Share
Printer Friendly Version

MOVIE REVIEW

Good Time
Dir: Benny and Josh Safdie
Starring: Robert Pattinson, Benny Safdie, Taliah Webster, Barkhad Abdi, Necro, and Jennifer Jason Leigh
Monte's Rating
4.00 out of 5.00


Straight Outta Compton

MONTE YAZZIE ~ THE FOOTHILLS FOCUS~ 8/30/2017

If you are going to make bad choices, it's important to stay a step ahead of them. Directors Benny and Josh Safdie make the most of this method in the new film "Good Time". Starting with a bank heist gone sideways, The Safdies move through a manic and murky night on the streets of Queens accompanying a slimy purveyor of bad choices portrayed by Robert Pattinson. "Good Time" will keep you anxious of every single choice that is made.

Connie (Robert Pattinson) and Nick (Benny Safdie) are brothers. Nick is mentally disabled and Connie is, simply put, a terrible person. Connie coerces Nick into helping him rob a bank, things don't go as planned, and Nick is snatched by the cops. Connie doesn't seem very concerned in the moment about his brother's wellbeing, though he does work to pay for bail after the fact. In an effort to save his brother from jail time, Connie spends a night doing everything he can to free his brother.

The Safdies are crafty filmmakers, seemingly influenced by director Michael Mann's style of nighttime photography and the sense of momentum found in films like "Thief" and "Collateral". The directors create a breakneck pulse for their film; from the jittery motion of the camera during frantic chase scenes, to the unfocused nature of photography during conversations, and the floating camera that offers a bird's eye view of the journey on the streets, the imagery throughout jumps and cuts with aggression. Add to this one of the best soundtracks of 2017, a synth driven punch of energy from Oneohtrix Point Never aka Daniel Lopatin, and "Good Time" does everything it can to consume you.

Still, in a film with so much life, it's hard to find compassion with many of the characters in the film. They are all flawed and unlikable most of the time. Still, Connie is provided an inkling of heart amidst all the terrible and damaging characteristics that compose his personality. Watching Connie fly by the seat of his pants makes it hard to root for this character, mostly because of his consistent selfishness but also because he makes the worst choices. In one moment, he seems like a caring brother and the next he abandons the familial bond, in another he talks with care for his girlfriend and the next he manipulates her feelings for his own devices; it's consistently frustrating. Nick is the pawn in the whole game; watching him cling to the prospect that Connie will do something to help him is heartbreaking at times. Though in these moments, when Connie actual shows some heart, the viewer is given a glimmer of hope, a glimmer of redemption that may be on the horizon.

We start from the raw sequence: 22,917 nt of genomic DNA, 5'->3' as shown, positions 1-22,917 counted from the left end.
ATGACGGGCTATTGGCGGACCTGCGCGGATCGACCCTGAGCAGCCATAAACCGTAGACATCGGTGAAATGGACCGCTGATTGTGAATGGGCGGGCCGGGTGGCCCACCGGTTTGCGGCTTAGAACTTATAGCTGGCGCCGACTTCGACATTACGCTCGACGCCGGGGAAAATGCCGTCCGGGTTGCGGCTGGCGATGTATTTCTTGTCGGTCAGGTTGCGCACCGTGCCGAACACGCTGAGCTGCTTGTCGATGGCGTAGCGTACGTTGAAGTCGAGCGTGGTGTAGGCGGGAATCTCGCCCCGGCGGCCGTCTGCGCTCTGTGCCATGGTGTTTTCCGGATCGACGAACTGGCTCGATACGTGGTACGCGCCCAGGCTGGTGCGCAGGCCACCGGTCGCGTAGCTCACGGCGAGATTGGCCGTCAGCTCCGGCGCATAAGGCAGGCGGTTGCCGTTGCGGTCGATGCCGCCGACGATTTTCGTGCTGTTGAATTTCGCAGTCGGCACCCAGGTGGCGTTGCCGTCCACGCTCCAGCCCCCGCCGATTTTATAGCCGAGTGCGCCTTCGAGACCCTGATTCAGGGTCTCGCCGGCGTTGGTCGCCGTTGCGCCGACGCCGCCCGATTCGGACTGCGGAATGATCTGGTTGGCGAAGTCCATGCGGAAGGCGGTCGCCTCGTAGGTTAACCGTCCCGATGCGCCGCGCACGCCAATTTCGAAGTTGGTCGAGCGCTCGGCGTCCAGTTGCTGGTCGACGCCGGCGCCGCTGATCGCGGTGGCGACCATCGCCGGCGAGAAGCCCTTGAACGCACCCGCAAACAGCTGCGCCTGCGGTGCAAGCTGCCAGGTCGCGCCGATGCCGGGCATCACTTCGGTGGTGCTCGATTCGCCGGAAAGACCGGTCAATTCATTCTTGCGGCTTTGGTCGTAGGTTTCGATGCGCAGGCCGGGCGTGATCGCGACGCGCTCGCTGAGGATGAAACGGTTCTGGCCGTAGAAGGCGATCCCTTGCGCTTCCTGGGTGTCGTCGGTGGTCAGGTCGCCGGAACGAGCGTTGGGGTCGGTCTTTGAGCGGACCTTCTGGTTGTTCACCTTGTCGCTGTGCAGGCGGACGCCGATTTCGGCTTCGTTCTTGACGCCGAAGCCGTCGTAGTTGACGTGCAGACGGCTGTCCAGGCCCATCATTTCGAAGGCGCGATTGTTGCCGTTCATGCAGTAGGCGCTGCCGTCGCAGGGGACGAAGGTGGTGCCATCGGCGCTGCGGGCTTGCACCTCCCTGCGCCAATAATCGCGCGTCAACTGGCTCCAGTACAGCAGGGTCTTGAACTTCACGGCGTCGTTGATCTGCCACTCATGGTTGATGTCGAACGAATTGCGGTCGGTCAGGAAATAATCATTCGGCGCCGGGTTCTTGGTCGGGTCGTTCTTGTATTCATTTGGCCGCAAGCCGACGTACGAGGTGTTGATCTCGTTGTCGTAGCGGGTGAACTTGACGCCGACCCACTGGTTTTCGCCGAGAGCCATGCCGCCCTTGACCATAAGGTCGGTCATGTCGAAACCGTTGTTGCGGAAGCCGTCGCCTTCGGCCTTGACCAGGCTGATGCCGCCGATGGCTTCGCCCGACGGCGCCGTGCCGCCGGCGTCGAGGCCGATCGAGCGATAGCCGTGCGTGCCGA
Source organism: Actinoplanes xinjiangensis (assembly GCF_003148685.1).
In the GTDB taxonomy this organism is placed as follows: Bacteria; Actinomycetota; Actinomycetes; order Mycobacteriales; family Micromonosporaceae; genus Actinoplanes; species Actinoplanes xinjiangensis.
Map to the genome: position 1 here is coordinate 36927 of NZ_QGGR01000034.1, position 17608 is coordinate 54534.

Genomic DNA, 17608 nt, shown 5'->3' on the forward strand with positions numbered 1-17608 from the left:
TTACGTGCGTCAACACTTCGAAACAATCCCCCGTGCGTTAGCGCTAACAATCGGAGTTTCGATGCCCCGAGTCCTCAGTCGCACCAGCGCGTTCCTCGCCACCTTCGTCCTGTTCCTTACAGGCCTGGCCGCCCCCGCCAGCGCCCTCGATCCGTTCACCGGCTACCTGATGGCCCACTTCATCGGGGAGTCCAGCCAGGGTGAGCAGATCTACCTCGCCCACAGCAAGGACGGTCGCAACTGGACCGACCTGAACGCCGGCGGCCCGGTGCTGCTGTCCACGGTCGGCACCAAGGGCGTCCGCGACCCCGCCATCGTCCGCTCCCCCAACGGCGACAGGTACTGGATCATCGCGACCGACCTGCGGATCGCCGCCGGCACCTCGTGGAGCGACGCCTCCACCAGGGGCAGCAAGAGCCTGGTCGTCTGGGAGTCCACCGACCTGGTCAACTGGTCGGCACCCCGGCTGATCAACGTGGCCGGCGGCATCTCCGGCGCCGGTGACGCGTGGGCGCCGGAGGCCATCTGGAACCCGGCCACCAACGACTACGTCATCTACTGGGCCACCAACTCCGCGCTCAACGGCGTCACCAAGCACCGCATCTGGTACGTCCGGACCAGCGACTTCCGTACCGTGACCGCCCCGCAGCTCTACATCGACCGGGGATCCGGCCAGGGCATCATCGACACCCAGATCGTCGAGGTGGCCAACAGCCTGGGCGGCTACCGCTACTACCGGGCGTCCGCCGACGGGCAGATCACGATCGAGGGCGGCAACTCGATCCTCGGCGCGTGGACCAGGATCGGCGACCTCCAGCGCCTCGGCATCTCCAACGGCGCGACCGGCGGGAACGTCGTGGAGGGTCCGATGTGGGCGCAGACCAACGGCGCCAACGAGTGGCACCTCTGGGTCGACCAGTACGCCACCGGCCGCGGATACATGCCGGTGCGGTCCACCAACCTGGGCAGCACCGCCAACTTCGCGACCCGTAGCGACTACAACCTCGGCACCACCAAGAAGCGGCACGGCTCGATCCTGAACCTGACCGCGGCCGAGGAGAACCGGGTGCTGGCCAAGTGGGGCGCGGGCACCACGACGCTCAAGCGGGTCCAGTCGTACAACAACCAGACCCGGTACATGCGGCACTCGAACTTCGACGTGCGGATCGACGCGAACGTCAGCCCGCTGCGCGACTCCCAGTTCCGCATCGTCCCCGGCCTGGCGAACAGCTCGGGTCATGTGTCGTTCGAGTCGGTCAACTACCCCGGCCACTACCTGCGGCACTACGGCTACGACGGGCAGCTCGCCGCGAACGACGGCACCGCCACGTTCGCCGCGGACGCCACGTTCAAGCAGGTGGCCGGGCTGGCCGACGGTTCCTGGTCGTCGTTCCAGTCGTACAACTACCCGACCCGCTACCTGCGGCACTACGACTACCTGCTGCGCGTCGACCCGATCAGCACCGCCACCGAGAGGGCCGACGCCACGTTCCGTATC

The composition of Connie is fascinating, part of the reason the film remains so interesting and engaging is because of Pattinson's energetic yet poised performance. The actor is proving himself capable of doing a variety of complicated things in film. Look no further than David Cronenberg's "Cosmopolis" and David Michod's "Rover" for examples. Pattinson, still a striking movie star even underneath the unkept hair and dirty fingernails, is doing his best to make you forget about the sparkling vampire from the "Twilight" series.

"Good Time", in all its pulsing and vibrant life, is a story about brotherhood. You can feel this aspect from the first moments in the film. Though it's hard to support these characters, the directing Safdie siblings work to compose this bond and then utilize it to exploit the lengths that brotherhood will take you after you rob a bank, find a bottle of LSD, and end up in an amusement park, all in one night.